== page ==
Altitude training could benefit non-athletes
by Mike Isle
Simulated altitude training is well known for improving athletes’ physical performance, but a local study suggests that non-exercisers could benefit from the technique as well.
Lincoln University Sports scientist Dr Mike Hamlin recently conducted a meta-analysis to see whether this type of training could improve the cardiovascular health of people with sedentary lifestyles or heart disease.
“There’s a lot of available research on the benefits of altitude training for athletes but very little about its effect on sedentary or clinical populations,” he said.
“I reviewed 26 studies, where 22 focused on sedentary participants and four looked at clinical patients.”
Three different simulated altitude training methods were used as part of the studies.
The first two techniques included either reducing participants’ oxygen supply for three to four hours or five to ten minutes. The third involved depriving participants of adequate oxygen during exercise.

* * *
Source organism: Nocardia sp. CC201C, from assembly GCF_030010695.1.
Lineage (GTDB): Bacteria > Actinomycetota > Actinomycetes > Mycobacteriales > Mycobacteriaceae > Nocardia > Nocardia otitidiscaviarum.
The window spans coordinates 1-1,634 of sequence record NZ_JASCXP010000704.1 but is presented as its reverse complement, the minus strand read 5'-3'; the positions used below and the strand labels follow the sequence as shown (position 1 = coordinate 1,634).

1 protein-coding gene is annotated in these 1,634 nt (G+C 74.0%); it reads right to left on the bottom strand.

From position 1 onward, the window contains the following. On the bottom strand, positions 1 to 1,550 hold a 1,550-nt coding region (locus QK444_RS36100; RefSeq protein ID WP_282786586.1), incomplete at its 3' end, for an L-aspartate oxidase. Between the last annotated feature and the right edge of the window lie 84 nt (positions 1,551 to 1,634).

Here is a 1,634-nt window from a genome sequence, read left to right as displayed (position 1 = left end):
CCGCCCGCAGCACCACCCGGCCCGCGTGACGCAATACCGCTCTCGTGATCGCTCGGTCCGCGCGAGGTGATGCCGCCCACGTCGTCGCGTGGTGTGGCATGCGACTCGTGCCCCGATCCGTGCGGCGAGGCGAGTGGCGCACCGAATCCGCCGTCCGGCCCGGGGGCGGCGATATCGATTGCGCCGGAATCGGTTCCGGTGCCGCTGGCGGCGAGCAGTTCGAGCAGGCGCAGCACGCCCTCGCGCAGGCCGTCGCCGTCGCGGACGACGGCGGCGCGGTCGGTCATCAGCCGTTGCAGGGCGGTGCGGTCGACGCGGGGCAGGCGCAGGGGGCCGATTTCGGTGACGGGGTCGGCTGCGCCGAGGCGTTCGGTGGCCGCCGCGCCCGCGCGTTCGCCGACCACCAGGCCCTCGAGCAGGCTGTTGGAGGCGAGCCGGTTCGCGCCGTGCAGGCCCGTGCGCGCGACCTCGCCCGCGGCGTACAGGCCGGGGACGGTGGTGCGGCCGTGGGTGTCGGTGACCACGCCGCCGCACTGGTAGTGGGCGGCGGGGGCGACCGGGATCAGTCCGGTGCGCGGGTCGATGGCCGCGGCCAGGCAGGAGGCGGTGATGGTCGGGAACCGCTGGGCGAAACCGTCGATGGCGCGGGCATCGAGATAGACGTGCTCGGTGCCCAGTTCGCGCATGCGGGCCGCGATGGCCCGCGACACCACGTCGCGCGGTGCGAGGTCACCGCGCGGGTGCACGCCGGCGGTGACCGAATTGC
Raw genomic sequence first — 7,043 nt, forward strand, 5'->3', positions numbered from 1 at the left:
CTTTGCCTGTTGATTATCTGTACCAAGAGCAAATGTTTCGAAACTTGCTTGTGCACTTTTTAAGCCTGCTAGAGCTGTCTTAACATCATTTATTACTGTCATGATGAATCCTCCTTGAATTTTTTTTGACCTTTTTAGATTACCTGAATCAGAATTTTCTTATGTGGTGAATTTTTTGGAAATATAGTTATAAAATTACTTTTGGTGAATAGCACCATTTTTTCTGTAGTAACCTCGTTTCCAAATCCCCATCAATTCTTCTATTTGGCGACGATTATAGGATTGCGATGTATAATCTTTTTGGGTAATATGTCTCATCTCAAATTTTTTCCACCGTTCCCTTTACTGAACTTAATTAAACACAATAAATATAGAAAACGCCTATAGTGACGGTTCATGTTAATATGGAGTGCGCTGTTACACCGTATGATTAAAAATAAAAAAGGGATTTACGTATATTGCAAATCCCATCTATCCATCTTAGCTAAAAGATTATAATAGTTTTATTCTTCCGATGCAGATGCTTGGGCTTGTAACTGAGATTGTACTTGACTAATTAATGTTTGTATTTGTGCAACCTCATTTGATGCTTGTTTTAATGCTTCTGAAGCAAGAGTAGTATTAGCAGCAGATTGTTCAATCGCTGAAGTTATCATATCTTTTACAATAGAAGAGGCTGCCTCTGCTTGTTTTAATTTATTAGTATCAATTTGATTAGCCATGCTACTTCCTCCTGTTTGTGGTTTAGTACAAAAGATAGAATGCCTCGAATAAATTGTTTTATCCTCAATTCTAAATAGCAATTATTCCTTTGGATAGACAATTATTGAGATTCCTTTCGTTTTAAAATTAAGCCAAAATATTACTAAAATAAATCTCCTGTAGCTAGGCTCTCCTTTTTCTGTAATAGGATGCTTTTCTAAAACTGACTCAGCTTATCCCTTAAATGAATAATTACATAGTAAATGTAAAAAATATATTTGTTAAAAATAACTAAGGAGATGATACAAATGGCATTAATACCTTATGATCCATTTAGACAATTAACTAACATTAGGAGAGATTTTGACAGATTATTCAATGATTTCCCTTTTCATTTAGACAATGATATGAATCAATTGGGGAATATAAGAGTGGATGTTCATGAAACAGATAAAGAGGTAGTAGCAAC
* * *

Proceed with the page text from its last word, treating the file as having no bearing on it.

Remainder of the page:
For sedentary patients, five to ten minutes was judged most likely to improve the heart rate during exercise.
“This improves fitness and means people will take longer to become exhausted during aerobic exercise,” says Dr Hamlin.
Dr Hamlin said that typically, a four week intervention of hour-long hypoxic exposure intervals five days a week, was beneficial for easier breathing and enhanced ability to exercise at maximum intensity.
“Intermittent exposure may improve fat metabolism in the short-term, but normal exercise is likely to work better for this in the long-term. However, there is evidence that intermittent exposure may improve vascular health.”